CHUNCHEON, March 5 (Korea Bizwire) — South Korea has succeeded in the world’s first artificial incubation of sea ravens, four years after studies began in 2017.
The Gangwon Fisheries Research Institute announced that it had succeeded in artificial incubation of some 200,000 sea ravens in January, after capturing a female sea raven in October of last year and carrying out experiments over an 80-day period.
The institute is currently breeding some 10,000 sea ravens, each three centimeters in length.
The primary habitat of sea ravens stretches from the coast of the Korean peninsula to the North Pacific Ocean, including the central and northern coast of Japan and the Sea of Okhotsk.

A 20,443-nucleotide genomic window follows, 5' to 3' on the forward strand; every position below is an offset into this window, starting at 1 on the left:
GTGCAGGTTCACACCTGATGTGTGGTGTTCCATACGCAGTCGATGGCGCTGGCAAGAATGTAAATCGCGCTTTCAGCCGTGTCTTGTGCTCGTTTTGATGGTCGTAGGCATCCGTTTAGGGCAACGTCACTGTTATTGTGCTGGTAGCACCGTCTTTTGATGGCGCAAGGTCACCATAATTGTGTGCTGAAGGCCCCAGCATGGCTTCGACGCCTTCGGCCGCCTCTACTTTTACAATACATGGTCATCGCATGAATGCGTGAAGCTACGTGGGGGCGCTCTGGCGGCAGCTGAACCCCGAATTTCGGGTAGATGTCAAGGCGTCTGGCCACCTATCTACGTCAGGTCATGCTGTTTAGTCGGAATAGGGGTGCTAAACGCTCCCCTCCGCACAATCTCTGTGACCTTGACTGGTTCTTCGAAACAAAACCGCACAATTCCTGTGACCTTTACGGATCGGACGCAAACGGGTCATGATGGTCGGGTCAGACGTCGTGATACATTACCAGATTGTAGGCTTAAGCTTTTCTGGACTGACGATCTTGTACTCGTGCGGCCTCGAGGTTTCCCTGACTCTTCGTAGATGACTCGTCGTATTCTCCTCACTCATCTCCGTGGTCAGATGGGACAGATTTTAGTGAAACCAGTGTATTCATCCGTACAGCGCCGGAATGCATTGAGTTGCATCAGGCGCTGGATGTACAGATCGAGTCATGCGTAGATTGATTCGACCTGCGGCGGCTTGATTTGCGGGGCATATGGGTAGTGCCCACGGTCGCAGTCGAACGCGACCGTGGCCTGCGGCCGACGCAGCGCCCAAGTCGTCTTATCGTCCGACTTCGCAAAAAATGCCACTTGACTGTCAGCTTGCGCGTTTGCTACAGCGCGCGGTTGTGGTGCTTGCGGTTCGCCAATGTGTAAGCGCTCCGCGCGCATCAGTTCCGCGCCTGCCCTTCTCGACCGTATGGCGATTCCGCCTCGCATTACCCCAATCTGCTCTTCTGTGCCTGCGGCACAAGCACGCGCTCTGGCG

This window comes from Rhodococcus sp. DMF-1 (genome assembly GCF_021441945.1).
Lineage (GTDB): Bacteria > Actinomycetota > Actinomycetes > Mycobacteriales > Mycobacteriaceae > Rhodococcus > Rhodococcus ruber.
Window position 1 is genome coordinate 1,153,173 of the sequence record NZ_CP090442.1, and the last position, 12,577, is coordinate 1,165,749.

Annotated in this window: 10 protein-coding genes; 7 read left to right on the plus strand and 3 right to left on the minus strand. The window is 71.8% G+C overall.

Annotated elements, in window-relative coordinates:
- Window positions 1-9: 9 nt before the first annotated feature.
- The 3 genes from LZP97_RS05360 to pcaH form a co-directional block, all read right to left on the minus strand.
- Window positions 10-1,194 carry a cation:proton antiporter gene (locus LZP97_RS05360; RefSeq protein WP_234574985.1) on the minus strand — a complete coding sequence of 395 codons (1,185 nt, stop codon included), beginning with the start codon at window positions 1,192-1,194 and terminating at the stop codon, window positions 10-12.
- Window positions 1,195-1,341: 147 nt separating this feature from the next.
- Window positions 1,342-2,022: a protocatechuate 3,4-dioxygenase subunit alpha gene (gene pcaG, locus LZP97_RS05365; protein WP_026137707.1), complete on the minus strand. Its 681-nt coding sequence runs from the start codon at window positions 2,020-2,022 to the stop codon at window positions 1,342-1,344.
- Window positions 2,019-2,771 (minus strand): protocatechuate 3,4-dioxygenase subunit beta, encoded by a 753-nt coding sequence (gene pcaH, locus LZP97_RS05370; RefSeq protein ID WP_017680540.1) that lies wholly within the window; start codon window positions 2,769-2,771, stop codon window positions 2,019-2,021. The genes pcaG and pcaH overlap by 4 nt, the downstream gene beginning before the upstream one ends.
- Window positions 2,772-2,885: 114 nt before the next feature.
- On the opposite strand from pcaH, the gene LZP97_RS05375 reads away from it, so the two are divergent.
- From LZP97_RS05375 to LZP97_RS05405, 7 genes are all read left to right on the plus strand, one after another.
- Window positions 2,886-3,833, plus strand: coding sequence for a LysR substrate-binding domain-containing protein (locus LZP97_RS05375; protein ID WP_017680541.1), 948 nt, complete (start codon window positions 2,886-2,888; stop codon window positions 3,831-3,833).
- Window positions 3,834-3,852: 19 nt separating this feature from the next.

Sea ravens fertilize internally, so it takes longer for eggs to hatch. Their rather gluttonous tendencies make them fierce predators from birth, eating newborn fish from other species, making them a tough breed to procure artificial seeds.
Sea ravens have large foreheads, with bumps covering the chin, head, and the body. Despite their eccentric appearance, sea ravens are a popular ingredient in soups and sashimi.
South Korea caught 370 tons of sea ravens last year, merely half of what was caught 10 years ago.
M. H. Lee (email@example.com)